Cameron Falls, Waterton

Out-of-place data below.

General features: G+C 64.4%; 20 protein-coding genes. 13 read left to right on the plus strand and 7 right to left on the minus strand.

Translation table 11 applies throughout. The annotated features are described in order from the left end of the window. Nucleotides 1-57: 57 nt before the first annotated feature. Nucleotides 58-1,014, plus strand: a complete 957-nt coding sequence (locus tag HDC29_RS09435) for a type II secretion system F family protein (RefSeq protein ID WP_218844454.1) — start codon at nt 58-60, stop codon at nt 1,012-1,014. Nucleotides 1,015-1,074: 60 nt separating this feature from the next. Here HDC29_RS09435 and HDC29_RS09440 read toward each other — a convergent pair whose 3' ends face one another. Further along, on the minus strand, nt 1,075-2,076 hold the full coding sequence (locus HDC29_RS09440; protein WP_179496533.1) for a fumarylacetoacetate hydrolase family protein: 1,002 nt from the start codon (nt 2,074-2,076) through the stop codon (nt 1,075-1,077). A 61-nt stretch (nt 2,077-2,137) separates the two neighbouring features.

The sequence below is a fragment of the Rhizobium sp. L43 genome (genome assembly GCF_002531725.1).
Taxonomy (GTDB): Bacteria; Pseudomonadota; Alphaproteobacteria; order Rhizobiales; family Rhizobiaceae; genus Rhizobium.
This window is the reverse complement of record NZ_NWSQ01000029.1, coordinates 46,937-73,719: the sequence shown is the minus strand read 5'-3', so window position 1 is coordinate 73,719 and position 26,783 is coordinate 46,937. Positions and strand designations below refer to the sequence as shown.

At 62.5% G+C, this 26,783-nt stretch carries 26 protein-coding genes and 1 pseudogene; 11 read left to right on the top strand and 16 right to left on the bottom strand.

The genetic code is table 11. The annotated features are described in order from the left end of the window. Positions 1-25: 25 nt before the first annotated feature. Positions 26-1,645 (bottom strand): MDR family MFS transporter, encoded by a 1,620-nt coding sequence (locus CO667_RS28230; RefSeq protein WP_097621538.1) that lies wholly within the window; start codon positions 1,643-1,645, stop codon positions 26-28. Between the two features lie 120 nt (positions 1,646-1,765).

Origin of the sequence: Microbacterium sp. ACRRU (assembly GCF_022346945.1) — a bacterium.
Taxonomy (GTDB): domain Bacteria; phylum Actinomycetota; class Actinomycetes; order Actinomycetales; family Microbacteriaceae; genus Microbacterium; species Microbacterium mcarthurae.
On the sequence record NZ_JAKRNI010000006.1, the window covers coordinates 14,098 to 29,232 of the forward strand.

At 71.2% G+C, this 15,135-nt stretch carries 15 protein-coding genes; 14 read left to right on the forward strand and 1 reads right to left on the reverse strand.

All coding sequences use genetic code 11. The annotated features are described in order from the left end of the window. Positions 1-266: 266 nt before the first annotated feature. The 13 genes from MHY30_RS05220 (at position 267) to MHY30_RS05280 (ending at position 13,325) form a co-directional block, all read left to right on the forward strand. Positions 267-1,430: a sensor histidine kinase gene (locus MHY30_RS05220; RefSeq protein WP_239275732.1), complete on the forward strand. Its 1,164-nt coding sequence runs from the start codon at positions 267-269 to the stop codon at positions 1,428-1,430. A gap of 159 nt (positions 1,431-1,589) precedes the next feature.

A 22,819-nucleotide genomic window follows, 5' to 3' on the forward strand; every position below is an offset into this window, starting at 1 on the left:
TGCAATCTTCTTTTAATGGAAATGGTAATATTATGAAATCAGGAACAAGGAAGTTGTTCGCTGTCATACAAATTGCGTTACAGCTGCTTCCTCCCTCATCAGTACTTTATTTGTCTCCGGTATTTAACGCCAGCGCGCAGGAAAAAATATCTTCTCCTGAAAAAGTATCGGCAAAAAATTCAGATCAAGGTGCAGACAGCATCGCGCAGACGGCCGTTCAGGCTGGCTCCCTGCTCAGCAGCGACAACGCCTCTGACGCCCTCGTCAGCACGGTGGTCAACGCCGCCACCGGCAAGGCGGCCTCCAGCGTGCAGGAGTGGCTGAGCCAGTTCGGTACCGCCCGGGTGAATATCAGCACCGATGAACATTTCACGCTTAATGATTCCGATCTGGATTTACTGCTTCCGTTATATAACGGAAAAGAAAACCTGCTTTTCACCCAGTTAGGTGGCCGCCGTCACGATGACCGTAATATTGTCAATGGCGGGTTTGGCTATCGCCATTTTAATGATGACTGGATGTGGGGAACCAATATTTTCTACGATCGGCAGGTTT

The Cameron Falls are located in the townsite of Waterton Village. This serene cascade is well lit at night for viewers enjoying a peaceful evening stroll. These falls are also the site of the oldest rock in the entire Canadian Rocky Mountain range! Precambrian bedrock dating 1.5 billion years (1500 million years) old has become exposed and is visible near the falls. Many people traveling in the Rockies remark on how different the mountains of Waterton Park appear. Most are struck by the vivid colors of the rock, especially the reds and the greens. The spectacular scenery is based on spectacular geology. Learning how and when the rocks were formed, uplifted and eroded adds a new dimension to the mountain views. Because its rocks were formed at a time predating the development of most life on earth, few fossils occur here. Only fossils formed by primitive cyanobacteria (blue-green algae) are found. Some developed into impressive cabbage-like fossils of algal colonies called stromatolites. Two types of glaciers sculpted the Waterton National Park landscape - mountain (Cordilleran) glaciers and the continental (Laurentide) ice sheet. Only during the first and most extensive ice age did Laurentide ice reach the east flanks of Waterton National Park. The erosive power of glaciers was immense. As a glacier flows, it drags rocks, boulders, pebbles, sand and silt across bedrock, cutting away at it like a great rasp or file. Vast lakes are dug, and river bottoms are broadened and deepened. In addition, valleys are left hanging; places where smaller glaciers piggy-backed onto larger ones, for example, Cameron Falls.